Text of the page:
The editorial categories are research topics that have guided researchers during the recovery phase and continue to be the impetus behind the Documents Project’s digital archive and the Critical Documents book series. Developed by the project’s Editorial Board, each of the teams analyzed this framework and adapted it to their local contexts in developing their research objectives and work plans during the Recovery Phase. Learn more on the Editorial Framework page.
This text demonstrates that Adhemar Bezerra de Albuquerque was a pioneer in photography and film production in the state of Ceará, Brazil. His production company, Aba Films—whose name comes from his initials—founded in the twenties is still active today; the company areas of expertise are developing and enlarging film. Aba’s first films presents highlights of the city of Fortaleza (capital of the state of Ceará) and other urban centers in the interior of Brazil, as well as events that took place there. The author discusses the tie between Aba Films and Benjamin Abrahão, a Lebanese immigrant and traveling salesman who, while passing through the town of Juazeiro, became the international secretary of Father Cícero, witnessing the only visit that the feared popular bandit “Lampião” [Virgulino Ferreira da Silva] paid to the priest. Albuquerque and Abrahão became partners in 1936; Albuquerque provided Abrahão with the equipment to document “Lampião”’s journey through the largely desert region of northeastern Brazil. When he returned, the material he had filmed was developed at Aba Films. The film was censored by the Departamento Nacional de Propaganda (DIP) during the first dictatorship of Getúlio Vargas (that regime, which was in power from 1937 to 1945, was known as Estado Novo) in order to prevent the spread of images of the popular bandit amongst “cangaceiros” [isolated rebels in the Brazilian countryside]. That same year, Abrahão, “Lampião,” and much of his gang were killed, their heads put on public display at the Instituto Nina Rodrigues de Salvador (Bahia). For decades, the whereabouts of the film were unknown. It was finally released as a fifteen minute documentary in 1957 after lengthy negotiations between Aba Films and distributors in São Paulo.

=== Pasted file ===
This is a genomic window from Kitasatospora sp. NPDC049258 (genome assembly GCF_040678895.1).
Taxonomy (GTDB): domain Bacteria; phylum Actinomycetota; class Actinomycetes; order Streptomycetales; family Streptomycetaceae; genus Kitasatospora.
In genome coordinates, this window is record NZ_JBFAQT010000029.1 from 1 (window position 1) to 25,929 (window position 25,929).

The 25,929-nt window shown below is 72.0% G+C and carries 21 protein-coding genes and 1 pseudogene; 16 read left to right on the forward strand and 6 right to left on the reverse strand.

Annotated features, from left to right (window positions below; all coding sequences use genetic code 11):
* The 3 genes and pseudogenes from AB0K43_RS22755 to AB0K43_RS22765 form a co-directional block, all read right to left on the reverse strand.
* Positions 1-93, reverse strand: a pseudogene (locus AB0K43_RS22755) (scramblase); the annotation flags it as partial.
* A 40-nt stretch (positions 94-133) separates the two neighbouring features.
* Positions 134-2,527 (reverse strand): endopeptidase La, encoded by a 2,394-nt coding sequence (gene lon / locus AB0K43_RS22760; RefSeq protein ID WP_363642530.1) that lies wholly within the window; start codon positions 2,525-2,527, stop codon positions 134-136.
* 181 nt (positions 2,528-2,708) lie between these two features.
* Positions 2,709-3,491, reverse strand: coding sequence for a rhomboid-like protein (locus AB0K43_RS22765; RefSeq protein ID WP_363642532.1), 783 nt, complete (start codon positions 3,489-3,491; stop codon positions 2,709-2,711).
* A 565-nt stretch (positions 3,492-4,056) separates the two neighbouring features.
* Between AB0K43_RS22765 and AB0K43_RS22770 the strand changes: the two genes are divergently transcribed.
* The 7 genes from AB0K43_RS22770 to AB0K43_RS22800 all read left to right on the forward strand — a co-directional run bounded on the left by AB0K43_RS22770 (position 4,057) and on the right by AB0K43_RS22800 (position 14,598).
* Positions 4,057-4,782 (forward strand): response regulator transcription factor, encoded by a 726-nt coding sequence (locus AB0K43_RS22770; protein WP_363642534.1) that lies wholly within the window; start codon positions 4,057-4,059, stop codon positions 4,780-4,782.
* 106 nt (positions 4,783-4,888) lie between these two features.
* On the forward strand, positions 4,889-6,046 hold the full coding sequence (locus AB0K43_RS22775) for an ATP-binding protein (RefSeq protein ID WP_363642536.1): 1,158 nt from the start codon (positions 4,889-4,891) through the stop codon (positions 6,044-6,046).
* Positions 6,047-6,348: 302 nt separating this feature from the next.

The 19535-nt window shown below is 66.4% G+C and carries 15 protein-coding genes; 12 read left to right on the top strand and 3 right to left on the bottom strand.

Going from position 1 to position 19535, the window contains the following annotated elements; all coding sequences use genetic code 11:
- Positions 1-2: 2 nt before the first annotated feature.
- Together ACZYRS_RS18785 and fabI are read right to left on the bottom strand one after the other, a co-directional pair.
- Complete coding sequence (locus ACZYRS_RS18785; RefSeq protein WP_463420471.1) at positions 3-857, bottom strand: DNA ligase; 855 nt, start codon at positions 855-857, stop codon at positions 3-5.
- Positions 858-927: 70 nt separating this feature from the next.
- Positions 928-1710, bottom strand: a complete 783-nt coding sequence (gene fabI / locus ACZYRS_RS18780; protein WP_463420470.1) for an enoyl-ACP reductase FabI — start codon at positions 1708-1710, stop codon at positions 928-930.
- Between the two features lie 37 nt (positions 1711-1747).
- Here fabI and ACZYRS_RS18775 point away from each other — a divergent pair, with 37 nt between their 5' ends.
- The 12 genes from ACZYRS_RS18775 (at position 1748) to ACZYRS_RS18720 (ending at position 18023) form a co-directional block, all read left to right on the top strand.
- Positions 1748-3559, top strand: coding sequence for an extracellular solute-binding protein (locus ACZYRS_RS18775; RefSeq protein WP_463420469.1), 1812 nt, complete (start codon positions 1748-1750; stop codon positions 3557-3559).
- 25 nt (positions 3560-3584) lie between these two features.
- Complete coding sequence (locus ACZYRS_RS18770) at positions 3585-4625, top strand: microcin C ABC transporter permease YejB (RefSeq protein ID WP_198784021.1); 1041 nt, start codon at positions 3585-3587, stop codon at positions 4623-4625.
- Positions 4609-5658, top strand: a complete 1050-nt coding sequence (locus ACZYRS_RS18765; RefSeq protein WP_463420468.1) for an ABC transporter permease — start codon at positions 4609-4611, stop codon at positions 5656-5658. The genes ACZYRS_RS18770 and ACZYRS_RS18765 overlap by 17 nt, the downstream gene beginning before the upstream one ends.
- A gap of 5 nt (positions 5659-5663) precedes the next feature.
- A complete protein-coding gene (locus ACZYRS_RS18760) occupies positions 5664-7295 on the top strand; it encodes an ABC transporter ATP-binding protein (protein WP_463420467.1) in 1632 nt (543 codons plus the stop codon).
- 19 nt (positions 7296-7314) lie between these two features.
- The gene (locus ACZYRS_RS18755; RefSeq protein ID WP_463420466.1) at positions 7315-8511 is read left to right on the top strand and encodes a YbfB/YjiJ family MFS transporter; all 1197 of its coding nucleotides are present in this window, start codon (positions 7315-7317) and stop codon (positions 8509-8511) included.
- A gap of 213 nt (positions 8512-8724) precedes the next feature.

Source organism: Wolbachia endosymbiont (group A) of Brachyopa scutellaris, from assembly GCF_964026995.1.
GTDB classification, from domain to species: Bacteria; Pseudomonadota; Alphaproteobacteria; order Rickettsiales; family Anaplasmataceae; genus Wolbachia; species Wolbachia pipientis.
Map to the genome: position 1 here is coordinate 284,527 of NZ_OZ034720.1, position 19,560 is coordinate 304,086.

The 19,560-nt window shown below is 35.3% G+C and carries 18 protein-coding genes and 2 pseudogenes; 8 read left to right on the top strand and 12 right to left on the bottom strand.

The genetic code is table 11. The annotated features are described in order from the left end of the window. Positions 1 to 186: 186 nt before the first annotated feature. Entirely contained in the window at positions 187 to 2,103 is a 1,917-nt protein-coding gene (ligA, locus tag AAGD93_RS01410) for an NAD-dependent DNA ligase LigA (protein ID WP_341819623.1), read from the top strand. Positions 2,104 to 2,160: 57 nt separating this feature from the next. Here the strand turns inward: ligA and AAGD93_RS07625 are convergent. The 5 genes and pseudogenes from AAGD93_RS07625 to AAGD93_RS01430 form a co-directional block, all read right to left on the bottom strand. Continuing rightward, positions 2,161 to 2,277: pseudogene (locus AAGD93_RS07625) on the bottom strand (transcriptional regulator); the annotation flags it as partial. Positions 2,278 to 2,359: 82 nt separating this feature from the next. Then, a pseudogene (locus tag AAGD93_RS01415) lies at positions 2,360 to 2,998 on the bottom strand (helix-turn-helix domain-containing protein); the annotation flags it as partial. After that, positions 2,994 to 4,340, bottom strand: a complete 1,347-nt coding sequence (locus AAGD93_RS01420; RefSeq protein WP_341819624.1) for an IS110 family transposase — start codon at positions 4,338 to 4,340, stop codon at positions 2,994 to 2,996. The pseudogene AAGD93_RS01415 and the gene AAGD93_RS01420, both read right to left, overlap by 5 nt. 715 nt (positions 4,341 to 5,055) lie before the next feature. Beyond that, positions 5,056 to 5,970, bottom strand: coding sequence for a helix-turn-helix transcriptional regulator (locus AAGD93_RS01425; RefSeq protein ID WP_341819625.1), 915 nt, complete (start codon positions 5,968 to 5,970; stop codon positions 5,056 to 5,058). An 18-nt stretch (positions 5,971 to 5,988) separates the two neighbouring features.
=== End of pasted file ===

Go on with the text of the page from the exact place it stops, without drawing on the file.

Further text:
O texto aponta o pioneirismo de Adhemar Bezerra de Albuquerque no campo da fotografia e da produção cinematográfica no estado do Ceará. Põe em relevo a criação, na década de 20, da empresa produtora Aba Film, ativa até hoje na revelação e ampliação de filmes. Os primeiros filmes da Aba registram aspectos e acontecimentos da capital e cidades interionanas. O autor focaliza a parceria da Aba Films com o emigrante e mascate libanês Benjamin Abrahão, que, tendo passado por Juazeiro, teria se tornado secretário internacional de Padre Cicero e presenciado a histórica visita de Virgulino Ferreira da Silva, o Lampião, ao Padre. Adhemar B. de Albuquerque associa-se a Benjamin Abrahão, em 1936, equipando-o para documentar os passos de Lampião pelo sertão nordestino, de onde retorna com material a ser editado na Aba Film. O filme é censurado pelo Departamento Nacional de Propaganda (DIP), na ditadura Vargas, para evitar a divulgação da imagem simpáticas aos cangaceiros. No mesmo ano, seriam mortos o cineasta, Lampião e parte do bando, cujas cabeças cortadas seriam exibidas na cidade de Salvador. O filme, desaparecido por décadas, reaparece em meio ao conjunto de produções negociadas pela Aba Film com distribuidores paulistas em 1957. Chega ao público no formato de documentário com 15 minutos de duração.
This text provides an account of early film production in the state of Ceará in northeastern Brazil and information on early Brazilian cinema in general. The documentary produced by Aba Films and traveling salesman Benjamin Abrahão is today considered the most important record of the adventures of “Lampião” and his bandits, a theme that has been addressed exhaustively in prints from this region of the country. Adhemar Bezerra de Albuquerque was also responsible for the cinematography of “It’s All True,” which actor and director Orson Welles filmed during a trip to Fortaleza, for which Albuquerque was also responsible. The film demonstrates his skills as a cinematographer.
Virgulino Ferreira da Silva (1897–1938), alias “Lampião,” was the leader of a gang of rural bandits known as “cangaceiros” [yokes, because of their agrarian background] active in the twenties and thirties. They robbed ranches, stealing food, tools, and even cattle which they would then distribute to the poor in the style of Robin Hood. After they were captured, their throats were slit and their remains left at the morgue for decades. It was not until 1969 that their relatives were authorized to bury them. This group of bandits captured the collective imagination of the poorest regions of Brazil, where it is still widely celebrated and illustrated.
O texto relata o início das produções cinematográficas no Ceará e reúne informações sobre as primeiras experiências do cinema nacional. O documentário produzido pela Aba Film e o mascate Benjamin Abrahão, é considerado o melhor registro da saga do bando de Lampião. A saga deste bando também será motivo reiterado na gravura popular do nordeste. Além da produção sobre Lampião, Adhemar Bezerra de Albuquerque foi responsável pela fotografia do epsódio "It’s all true" e pela passagem de Orson Welles por Fortaleza, deixando também significativo registro fotográfico sobre este evento.
b- Experiencia regional e renovação artística
c- reciclagem de meios e processos artísticos ver tb L